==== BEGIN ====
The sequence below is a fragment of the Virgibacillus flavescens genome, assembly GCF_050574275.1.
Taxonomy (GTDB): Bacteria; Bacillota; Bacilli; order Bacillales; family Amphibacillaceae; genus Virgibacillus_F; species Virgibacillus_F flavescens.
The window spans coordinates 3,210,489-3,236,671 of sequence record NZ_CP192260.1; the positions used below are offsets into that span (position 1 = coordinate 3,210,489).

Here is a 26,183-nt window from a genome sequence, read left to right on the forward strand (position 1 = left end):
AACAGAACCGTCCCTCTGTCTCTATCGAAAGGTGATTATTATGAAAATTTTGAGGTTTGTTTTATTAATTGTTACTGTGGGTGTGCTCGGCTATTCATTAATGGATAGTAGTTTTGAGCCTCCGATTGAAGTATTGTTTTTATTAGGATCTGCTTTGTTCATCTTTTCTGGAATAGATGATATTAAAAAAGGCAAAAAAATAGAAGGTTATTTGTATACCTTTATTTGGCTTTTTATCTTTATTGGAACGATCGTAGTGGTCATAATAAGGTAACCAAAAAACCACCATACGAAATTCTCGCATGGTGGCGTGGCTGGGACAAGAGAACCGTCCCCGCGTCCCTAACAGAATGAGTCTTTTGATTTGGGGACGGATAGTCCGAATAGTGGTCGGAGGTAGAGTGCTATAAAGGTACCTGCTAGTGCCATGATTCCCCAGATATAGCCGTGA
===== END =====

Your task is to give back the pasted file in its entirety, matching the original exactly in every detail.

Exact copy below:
The sequence below is a fragment of the Virgibacillus flavescens genome, assembly GCF_050574275.1.
Taxonomy (GTDB): Bacteria; Bacillota; Bacilli; order Bacillales; family Amphibacillaceae; genus Virgibacillus_F; species Virgibacillus_F flavescens.
The window spans coordinates 3,210,489-3,236,671 of sequence record NZ_CP192260.1; the positions used below are offsets into that span (position 1 = coordinate 3,210,489).

Here is a 26,183-nt window from a genome sequence, read left to right on the forward strand (position 1 = left end):
AACAGAACCGTCCCTCTGTCTCTATCGAAAGGTGATTATTATGAAAATTTTGAGGTTTGTTTTATTAATTGTTACTGTGGGTGTGCTCGGCTATTCATTAATGGATAGTAGTTTTGAGCCTCCGATTGAAGTATTGTTTTTATTAGGATCTGCTTTGTTCATCTTTTCTGGAATAGATGATATTAAAAAAGGCAAAAAAATAGAAGGTTATTTGTATACCTTTATTTGGCTTTTTATCTTTATTGGAACGATCGTAGTGGTCATAATAAGGTAACCAAAAAACCACCATACGAAATTCTCGCATGGTGGCGTGGCTGGGACAAGAGAACCGTCCCCGCGTCCCTAACAGAATGAGTCTTTTGATTTGGGGACGGATAGTCCGAATAGTGGTCGGAGGTAGAGTGCTATAAAGGTACCTGCTAGTGCCATGATTCCCCAGATATAGCCGTGA